Lauren Lawrence from Stenovate had reached out to me some time ago to alert me to the new platform she was working on. It’s received funding and seems ready to launch by 2019.

The concept seems to be a simple one. We have so many different apps and services we use to track work, send work, find work, handle bills — wouldn’t it be so nice if all of that was contained in one central repository or platform? I think it would it would, and I’m pretty sure that’s the dream behind this.

My advice? If you’re the type of person that wants or needs this kind of service, jump in early. On the one hand, you’ll be showing there’s a serious market for what’s being sold. On the other hand, younger companies, in my experience, are more responsive to their customers’ thoughts and feelings. Your usage of the product and feedback may go into making the product even better.

I’ve been following it for a while and it seems like the kind of thing conceptually that I might’ve wanted as a freelancer. Will it be a success? I think so. If Stenovate is successful in getting people to try it out and addressing concerns of its consumers, it’s got a solid shot at becoming a standard court reporting program and luring stenographers off alternatives like Dropbox. That’s a tall order, but when you’ve got a determined businesswoman and a vision, anything’s possible, a posse ad esse!

Practice, Finger Drill, WKT, Dictation Marker Update

I don’t have a lot of volunteers helping me test the things I put out, and I had inadvertently put out the wrong link to my three programs. I have updated the links at the top of all of these pages to go to a .zip download. You unzip the folder, double click the .exe inside, and it will run the program without installation. Note that most computers will pop up with something saying this program may harm your computer. The code to these programs is public, you can read it for yourself and ask your computer people, it will not harm your computer.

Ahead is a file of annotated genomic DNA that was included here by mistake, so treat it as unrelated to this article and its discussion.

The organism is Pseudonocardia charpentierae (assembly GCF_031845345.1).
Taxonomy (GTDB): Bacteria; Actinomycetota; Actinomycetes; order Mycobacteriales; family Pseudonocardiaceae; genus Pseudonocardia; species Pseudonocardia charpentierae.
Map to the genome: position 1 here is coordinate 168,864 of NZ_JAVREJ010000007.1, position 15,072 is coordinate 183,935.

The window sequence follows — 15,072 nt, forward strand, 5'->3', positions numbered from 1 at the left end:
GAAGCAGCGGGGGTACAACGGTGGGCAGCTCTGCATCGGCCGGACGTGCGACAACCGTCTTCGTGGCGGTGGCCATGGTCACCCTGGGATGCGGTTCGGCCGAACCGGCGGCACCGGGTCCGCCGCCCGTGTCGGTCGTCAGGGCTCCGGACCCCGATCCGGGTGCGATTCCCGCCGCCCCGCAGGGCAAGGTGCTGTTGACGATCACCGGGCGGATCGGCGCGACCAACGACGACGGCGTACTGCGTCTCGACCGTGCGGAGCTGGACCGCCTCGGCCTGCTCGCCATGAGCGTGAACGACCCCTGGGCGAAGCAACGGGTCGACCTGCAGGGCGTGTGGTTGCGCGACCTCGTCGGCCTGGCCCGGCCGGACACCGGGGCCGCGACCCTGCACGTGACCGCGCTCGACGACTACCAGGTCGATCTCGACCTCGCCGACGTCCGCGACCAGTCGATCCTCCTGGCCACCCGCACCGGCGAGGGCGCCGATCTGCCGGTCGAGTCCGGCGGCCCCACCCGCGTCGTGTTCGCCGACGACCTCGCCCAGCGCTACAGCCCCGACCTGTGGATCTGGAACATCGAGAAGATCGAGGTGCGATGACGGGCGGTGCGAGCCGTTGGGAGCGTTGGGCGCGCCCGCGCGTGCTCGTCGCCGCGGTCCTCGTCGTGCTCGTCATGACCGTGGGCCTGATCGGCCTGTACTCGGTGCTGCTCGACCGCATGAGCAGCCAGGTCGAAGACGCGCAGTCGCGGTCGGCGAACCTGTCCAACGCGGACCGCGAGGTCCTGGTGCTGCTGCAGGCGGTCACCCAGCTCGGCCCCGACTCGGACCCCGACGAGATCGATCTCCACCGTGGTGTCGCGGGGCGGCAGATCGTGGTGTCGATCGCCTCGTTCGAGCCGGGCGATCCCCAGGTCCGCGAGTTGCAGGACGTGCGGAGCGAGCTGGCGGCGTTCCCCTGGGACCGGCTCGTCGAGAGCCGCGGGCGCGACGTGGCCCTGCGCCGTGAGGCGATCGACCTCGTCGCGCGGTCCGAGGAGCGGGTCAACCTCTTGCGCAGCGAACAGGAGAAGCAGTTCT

Transcript Marker  – This will take a .txt transcript and mark it for speed. Note that it has been updated so that it will not count Q., A., COURT:, or WITNESS: as a word.

Finger Drill Generator – This program can create finger drills for you. You can also save and load custom lists of words. Note that if you share your saved lists with me, I can include them with future versions. Also note that you should not ask the generator to make files larger than 500 WPM for 300 minutes. That’s 150,000 words. It’s more than enough. I am cautioning you because if you tell it to do 1 million words for 1 million minutes, it’ll happily sit there and generate a text file that large, take a long time to do that, and possibly eat all the space on your computer.

WKT Randomizer – Creates a random written knowledge test. Note that there are small errors in this program and additions that will be made when I finish the Stenonymous Suite.